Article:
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HDR - what's your experience with Alamy

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It's been a while since I visited the forum very much so excuse me if this has been discussed to death.  


Way back when,  I had Alamy QC reject a batch because QC felt the image had been over manipulated.  In fact, it hadn't been manipulated at all, it was a fish-eye image.  These days, I do a lot of HDR, a few of the over-the-top sort but mostly to provide contrast enhancement.  On websites like Pixoto, where images are voted on, HDR images win top placement in just about all categories.  



These days, when I do a search of HDR images on Alamy,  I see some awful HDR images, many with prominent halos.  


So here are my questions:


  • Has Alamy QC completely stepped away from judging images as over-manipulated ? 
  • Do you upload HDR ?  
  • Do HDR images sell on Alamy ?
  • What degree of processing are you using ? 
  • What is your experience with Alamy QC and HDR ?


I have a large library of mostly HDR'd images, including B&W.  It seems a waste to share them for free.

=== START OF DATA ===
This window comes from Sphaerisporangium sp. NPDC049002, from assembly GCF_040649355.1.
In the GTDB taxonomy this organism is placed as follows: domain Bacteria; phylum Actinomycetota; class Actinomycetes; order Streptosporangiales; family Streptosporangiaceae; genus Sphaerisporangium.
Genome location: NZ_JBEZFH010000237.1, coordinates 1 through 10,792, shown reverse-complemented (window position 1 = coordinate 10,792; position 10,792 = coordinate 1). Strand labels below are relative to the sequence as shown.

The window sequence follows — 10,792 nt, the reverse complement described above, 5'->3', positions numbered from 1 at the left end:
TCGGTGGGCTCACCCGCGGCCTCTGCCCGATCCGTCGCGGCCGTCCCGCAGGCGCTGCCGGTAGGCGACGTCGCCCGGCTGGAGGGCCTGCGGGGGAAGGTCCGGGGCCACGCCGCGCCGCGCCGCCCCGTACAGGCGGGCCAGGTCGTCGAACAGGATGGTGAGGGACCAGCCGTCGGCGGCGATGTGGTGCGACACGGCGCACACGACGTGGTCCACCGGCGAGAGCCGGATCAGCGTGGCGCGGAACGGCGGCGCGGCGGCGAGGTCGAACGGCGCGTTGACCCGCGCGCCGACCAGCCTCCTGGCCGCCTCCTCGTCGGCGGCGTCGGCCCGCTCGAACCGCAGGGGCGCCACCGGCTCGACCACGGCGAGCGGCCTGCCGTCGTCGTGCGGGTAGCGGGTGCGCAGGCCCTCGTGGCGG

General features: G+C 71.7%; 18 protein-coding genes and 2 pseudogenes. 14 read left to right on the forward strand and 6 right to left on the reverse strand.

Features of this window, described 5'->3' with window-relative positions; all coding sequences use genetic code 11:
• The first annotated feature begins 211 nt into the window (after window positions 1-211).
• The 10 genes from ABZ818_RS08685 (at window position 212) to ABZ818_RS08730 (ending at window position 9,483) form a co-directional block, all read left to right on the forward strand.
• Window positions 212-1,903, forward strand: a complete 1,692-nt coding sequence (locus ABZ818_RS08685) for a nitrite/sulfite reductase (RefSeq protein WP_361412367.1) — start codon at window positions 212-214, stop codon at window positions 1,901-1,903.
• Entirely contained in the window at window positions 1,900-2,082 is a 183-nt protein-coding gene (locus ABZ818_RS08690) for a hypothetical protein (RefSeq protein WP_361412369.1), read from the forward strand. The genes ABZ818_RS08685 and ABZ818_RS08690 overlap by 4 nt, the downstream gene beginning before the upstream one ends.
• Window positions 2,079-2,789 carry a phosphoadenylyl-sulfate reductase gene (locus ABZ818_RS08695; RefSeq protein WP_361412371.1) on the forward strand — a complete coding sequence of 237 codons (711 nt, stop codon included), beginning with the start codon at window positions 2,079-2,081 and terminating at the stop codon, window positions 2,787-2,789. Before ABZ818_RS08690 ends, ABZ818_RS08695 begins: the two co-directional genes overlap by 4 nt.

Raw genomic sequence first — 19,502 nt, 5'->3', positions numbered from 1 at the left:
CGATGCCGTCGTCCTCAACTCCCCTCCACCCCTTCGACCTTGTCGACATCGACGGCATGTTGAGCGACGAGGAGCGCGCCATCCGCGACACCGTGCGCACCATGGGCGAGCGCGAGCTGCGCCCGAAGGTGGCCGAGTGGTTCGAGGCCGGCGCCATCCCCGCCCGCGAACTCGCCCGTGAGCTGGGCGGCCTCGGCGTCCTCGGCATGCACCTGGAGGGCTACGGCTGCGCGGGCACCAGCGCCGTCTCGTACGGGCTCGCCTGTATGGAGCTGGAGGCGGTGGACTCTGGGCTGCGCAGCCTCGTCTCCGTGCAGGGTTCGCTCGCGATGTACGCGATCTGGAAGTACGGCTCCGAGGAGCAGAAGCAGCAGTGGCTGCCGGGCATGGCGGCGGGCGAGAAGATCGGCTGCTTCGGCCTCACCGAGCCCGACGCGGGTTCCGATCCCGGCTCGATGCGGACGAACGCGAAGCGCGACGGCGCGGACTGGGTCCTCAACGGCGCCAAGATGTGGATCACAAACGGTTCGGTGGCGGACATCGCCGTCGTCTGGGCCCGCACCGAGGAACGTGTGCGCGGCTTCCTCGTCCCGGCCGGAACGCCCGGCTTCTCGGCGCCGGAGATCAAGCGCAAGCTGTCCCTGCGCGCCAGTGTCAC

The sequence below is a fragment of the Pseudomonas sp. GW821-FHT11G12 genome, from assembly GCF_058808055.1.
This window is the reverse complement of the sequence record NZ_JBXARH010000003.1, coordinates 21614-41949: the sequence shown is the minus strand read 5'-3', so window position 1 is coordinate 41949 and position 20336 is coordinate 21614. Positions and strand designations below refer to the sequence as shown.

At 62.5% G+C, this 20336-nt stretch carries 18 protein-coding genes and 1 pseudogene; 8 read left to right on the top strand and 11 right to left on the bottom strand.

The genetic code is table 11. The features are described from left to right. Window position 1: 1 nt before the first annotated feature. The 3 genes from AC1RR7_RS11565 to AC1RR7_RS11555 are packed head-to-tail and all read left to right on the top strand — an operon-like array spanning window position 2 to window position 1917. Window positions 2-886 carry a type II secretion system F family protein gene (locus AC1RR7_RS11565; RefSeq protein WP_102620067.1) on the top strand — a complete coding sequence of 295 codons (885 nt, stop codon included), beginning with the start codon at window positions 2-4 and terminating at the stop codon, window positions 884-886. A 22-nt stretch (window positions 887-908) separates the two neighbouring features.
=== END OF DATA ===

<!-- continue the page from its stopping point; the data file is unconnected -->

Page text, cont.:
Thanks in advance



[ To get an idea of what I mean about pixoto, you can see my, mostly HDR, images here: http://www.pixoto.com/charles.lupica ]

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I have only a few HDR images on Alamy, only done for contrast so not OTT.  I have had no problems at all with QC and one at least has been a good seller but that may be more to do with the subject matter than anything.



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I have some HDR work on Alamy and haven't had a failure. However, instead of the over the top garish look I use LR/ Enfuse (a Lightroom plugin) which gives a much more subtle blend.


In the main, I try to use grads on what I can but if it is a difficult scene where you will see the line then I prefer to blend.


LR/ Enfuse will only cost you a small donation to the developer. Give it a try. It's saved me a lot of time since i got it.

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I have a few HDR shots here, though I hope they don't have the HDR 'look'. Some are proving to be regular sellers.


As I experimented with various subjects, I saw fewer shots that were improved... and many that weren't. 


I have a use for HDR - combining exposures - in some interiors. But, apart from that, HDR looks like a photographic cul de sac...

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